No one was ever going to be this year's Madison Bumgarner.
You knew this. I knew this. People writing "Who will be this year's Madison Bumgarner" articles knew this. My article on Friday was silly and filled with all sorts of fun my-team's-guy-is-better-than-your-team's-guy-especially-you-Royals smugness and incredibly easy to write, like so easy, I can't even tell you, but it was also rooted in an incredulous reaction that the question was so prevalent. Why? Why, after a person does something historic that no one in our lifetimes has ever done before, do we assume that someone else will do it the next year?
This wasn't some isolated question, either. It quickly became A Thing, with multiple articles discussing who could be this year's Bumgarner and who wanted to be this year's Bumgarner and here's everyone with a chance to be this year's Bumgarner aw dammit we didn't include Syndergaard oh shucks. They talked about it on the broadcasts, and on Twitter, and you could even use the promo code THISYEARSBUMGARNER on multiple sports gambling sites to get additional money with which to gamble. It was everywhere.
But what drove people to keep asking the question? Was it the hope that this year we'd see something equally spectacular? Did people forget how special Bumgarner's postseason was last year and assume that they'd see it again? Or was it just a moderately hyperbolic shorthand for asking who would become a star in October this year?
I'd say the third one weighs a little heavier in the analysis than the other two, but to me, the answer is probably a combination of all three. We always want to see something incredible; that's why we watch postseason games that don't involve our team. Maybe this could be the game that THE EVENT happens, and we all marvel at THE EVENT, and we remember THE EVENT for the rest of our lives. Who's gonna do THE EVENT? Here's the guy who did last year's THE EVENT and maybe someone will do it again this year. Who could it be? Here's a list! The closest equivalent this year was Hosmer scoring that run in the ninth inning on Sunday. That doesn't make him this year's Bumgarner, of course, but it makes him this year's something.
It's also easy to mentally compartmentalize players into pre-defined categories. If you're a Giants fan, maybe you put Matt Harvey in the Well It Wasn't His Fault box with 2002 Barry Bonds, 2000 JT Snow, and 1987 Jeffrey Leonard. Maybe Cespedes gets the A-Rod Playoff Choker treatment, fairly or not (it's never fair). And maybe Bumgarner just goes along with Jack Morris and Josh Beckett in Great World Series Pitcher. It's hard to find the context for Bumgarner, if only because no one alive has ever seen the context for Bumgarner. So you do your best, and maybe you sell him a little short. Maybe he should have his own box, and you shouldn't assume that anyone else will ever deserve to be in it.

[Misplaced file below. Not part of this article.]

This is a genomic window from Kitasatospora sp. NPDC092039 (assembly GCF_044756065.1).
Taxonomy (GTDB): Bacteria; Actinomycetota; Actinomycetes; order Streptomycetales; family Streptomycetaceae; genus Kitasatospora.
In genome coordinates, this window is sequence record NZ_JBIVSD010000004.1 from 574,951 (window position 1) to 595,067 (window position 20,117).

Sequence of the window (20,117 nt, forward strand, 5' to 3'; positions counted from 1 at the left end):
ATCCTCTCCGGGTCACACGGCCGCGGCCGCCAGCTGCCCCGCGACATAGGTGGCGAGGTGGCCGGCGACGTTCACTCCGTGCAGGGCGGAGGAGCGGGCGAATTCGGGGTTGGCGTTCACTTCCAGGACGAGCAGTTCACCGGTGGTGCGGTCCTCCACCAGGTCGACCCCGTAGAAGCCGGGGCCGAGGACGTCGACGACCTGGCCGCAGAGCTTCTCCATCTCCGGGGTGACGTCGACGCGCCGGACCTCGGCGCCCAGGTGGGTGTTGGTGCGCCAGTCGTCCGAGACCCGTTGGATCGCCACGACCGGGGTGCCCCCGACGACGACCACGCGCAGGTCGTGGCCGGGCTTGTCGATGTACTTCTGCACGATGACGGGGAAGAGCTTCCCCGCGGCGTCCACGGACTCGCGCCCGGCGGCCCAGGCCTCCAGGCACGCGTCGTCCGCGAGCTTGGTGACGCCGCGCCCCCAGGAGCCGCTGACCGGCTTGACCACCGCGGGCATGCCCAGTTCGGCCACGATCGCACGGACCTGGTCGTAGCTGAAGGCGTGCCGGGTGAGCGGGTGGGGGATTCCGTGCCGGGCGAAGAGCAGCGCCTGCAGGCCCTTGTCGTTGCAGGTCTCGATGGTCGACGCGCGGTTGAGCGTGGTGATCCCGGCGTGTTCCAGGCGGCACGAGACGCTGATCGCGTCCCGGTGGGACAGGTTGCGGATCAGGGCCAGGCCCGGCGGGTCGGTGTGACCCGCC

But there is a sense that someone will emerge. Somebody on some team will do something incredible, and you'll be able to say "I was there." This year, that person was Daniel Murphy, of course, though if Edinson Volquez had thrown a shutout on Sunday after the death of his father, he'd have been the guy. If Matt Harvey had thrown a shutout, then for at least one more night he would have been the guy. But for the first two rounds, it was Daniel Murphy who you just knew would dominate the game. For two rounds, he was the boogeyman, hiding at second base, waiting to strike. It was, for those two rounds, a downright Bumgarnerian performance. For two rounds.
To maintain that level of excellence is just about impossible, narratives be damned. Even Bumgarner didn't really do it last year; he was excellent in the wild card game and the World Series, of course, but he took the only loss in the Nationals series, in large part due to his own defense, and he was a little shaky in Game 5 against the Cardinals. Three runs and seven baserunners in eight innings is a very good start, but it's also a worse start than Matt Harvey had on Sunday and the perception isn't that he's untouchable. If Michael Morse doesn't homer against the Cardinals, then maybe the Giants lose. Maybe the Giants don't even make it to the World Series, and the narrative is "Bumgarner was good, but not good enough." Maybe he doesn't have time to become the legend.
And that legend could have been Dallas Keuchel this year. It could have been Greinke or Kershaw, or Marcus Stroman, or the version of Cole Hamels who had a defense that was interested in picking the ball up. Maybe there was no way Francisco Liriano was going to give up a single run in October, not matter how many starts he made. Maybe Fergie Jenkins would have been the greatest postseason pitcher in baseball history. We'll never know. Circumstances didn't give him the same chance that Madison Bumgarner got.
"Who is this year's Bumgarner?" was never going to be a good question. The odds of the circumstances and performances being the same between Bumgarner and another great performance are so astronomical that they might as well be zero. The next Bumgarner won't be the next Bumgarner. He'll be the first and only Next Guy, and it'll be a lot of fun to see who that is.
(Next year's an even year, so it'll totally be Clayton Blackburn)